Thursday, 9 August 2012

Zulu...a small battle... but it looks great

A couple of weeks ago we were fortunate to give Matakashi’s Zulu game a whirl. This was a 28mm game loosely based on the defence of Rourkes Drift.

Matakashi has done a full write up of this project on his beautiful website but we had so much fun I thought it appropriate to comment here on Shed wars.

Link to Matakashis Tea House:

The game is card driven with each side permitted a certain number of actions – these include movement, shooting and the possibility of reinforcements. When units come into contact melee follows.
Combat is really simple a stand has  number of attacks (10 for Zulus – double based and 5 for British) – the sum of all the d6 rolled equate to the number of hits – 5points in open, 10 in cover etc. In our game a six automatically created one hit for the British this I believe will be extended to the Zulus in future games.

For example A unit of British troops are fighting with Zulus over the mealy bags – the British Troops roll 5 dice scoring – 6, 5, 4, 3, 3 – total score of 21 = 4 hits + 1 extra for the 6 – so a total of five hits

The Zulus get 10 dice rolling – 6, 6, 5, 4, 4, 3, 2, 2, 1, 1 – a total of 34. Because they need 10 points to hit the British over defended cover they score a total of 3 hits. The loser (Zulus) retire and take a hit counter. If they fail their rally roles they retreat and disappear.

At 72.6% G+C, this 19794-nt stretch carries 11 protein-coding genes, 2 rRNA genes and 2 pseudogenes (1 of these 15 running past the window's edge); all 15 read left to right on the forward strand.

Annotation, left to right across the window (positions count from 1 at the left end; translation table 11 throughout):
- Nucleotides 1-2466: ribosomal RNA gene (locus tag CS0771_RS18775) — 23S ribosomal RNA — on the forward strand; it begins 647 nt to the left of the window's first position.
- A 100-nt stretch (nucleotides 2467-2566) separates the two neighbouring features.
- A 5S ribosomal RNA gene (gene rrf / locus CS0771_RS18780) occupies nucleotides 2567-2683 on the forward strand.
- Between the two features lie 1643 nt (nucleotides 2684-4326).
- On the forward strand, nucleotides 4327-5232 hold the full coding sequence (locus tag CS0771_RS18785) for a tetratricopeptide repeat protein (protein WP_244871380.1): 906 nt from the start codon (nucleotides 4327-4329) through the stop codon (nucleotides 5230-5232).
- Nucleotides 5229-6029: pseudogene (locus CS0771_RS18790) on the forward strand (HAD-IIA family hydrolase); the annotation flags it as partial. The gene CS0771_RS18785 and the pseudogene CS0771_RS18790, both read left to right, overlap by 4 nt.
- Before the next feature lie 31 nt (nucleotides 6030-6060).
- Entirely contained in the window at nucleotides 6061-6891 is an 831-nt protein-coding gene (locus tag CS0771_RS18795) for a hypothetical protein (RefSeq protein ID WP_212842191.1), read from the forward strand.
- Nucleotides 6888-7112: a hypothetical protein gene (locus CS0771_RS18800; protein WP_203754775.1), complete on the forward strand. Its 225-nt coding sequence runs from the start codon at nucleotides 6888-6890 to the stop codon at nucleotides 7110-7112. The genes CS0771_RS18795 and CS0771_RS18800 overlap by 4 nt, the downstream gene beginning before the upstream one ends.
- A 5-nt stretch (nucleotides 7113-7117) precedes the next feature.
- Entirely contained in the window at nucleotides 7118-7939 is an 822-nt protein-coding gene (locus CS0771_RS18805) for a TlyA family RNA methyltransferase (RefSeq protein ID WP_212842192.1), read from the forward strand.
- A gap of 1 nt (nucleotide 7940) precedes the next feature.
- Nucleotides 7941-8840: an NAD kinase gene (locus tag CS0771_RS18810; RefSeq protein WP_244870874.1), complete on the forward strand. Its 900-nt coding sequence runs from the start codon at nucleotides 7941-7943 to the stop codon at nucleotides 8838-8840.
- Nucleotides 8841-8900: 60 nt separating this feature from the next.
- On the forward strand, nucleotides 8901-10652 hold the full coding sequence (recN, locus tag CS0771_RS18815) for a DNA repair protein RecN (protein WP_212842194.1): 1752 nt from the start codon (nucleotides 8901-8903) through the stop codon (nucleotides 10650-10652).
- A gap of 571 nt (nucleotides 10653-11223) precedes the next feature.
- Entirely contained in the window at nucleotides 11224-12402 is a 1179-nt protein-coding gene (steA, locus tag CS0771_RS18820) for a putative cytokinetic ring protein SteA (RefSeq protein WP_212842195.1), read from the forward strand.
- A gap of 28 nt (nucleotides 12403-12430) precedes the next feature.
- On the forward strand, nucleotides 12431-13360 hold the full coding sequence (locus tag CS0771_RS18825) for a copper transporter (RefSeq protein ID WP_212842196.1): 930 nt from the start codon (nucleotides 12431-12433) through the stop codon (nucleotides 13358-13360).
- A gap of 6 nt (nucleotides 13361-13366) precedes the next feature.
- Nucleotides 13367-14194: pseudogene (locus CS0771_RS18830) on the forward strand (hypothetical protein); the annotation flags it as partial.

We managed to play three games in an evenings play. Two players controlled the Zulus and one on the British. Matakashi umpired the game.

The British had a finite amount of ammo with shell cases being used to denote how much ammo was being used. When the sound of bugles card was drawn the British knew a relief column was on the way. The deck was reshuffled and when the same card came up again the game ended. So the redcoats had to hold out and the Zulus had to wipe out the mission.

In all three games the British were successful but casualties were taken – Bromhead died twice in succession! The Zulus made it to the walls and crossed over but the firepower of the Martin Henry’s and the cold edge of steel kept them at bay.

The following photos hopefully give a flavour of the action...

A BIG Thank you to Matakashi for a wonderful evening